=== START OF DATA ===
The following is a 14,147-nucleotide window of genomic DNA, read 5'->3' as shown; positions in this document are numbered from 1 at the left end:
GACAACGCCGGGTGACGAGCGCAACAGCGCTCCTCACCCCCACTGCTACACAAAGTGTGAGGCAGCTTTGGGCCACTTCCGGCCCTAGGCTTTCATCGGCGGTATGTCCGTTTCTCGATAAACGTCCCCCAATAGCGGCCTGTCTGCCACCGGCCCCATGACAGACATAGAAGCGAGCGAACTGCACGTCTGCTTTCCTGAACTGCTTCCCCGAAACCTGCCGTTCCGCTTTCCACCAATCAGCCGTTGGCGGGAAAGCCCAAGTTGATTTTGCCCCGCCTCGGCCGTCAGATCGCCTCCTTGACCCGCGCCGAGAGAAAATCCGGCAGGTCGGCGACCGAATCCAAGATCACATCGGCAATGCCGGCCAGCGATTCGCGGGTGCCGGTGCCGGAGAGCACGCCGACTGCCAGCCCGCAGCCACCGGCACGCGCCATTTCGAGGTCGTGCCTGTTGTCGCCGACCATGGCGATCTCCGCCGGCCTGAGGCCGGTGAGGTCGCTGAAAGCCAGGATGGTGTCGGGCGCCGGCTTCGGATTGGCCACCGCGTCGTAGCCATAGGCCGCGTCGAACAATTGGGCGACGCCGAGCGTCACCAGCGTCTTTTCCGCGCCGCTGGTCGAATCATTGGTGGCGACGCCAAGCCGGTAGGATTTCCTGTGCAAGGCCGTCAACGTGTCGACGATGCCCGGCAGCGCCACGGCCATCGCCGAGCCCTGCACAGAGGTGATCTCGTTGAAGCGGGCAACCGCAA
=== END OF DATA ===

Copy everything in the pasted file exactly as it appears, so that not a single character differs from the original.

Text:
The following is a 14,147-nucleotide window of genomic DNA, read 5'->3' as shown; positions in this document are numbered from 1 at the left end:
GACAACGCCGGGTGACGAGCGCAACAGCGCTCCTCACCCCCACTGCTACACAAAGTGTGAGGCAGCTTTGGGCCACTTCCGGCCCTAGGCTTTCATCGGCGGTATGTCCGTTTCTCGATAAACGTCCCCCAATAGCGGCCTGTCTGCCACCGGCCCCATGACAGACATAGAAGCGAGCGAACTGCACGTCTGCTTTCCTGAACTGCTTCCCCGAAACCTGCCGTTCCGCTTTCCACCAATCAGCCGTTGGCGGGAAAGCCCAAGTTGATTTTGCCCCGCCTCGGCCGTCAGATCGCCTCCTTGACCCGCGCCGAGAGAAAATCCGGCAGGTCGGCGACCGAATCCAAGATCACATCGGCAATGCCGGCCAGCGATTCGCGGGTGCCGGTGCCGGAGAGCACGCCGACTGCCAGCCCGCAGCCACCGGCACGCGCCATTTCGAGGTCGTGCCTGTTGTCGCCGACCATGGCGATCTCCGCCGGCCTGAGGCCGGTGAGGTCGCTGAAAGCCAGGATGGTGTCGGGCGCCGGCTTCGGATTGGCCACCGCGTCGTAGCCATAGGCCGCGTCGAACAATTGGGCGACGCCGAGCGTCACCAGCGTCTTTTCCGCGCCGCTGGTCGAATCATTGGTGGCGACGCCAAGCCGGTAGGATTTCCTGTGCAAGGCCGTCAACGTGTCGACGATGCCCGGCAGCGCCACGGCCATCGCCGAGCCCTGCACAGAGGTGATCTCGTTGAAGCGGGCAACCGCAA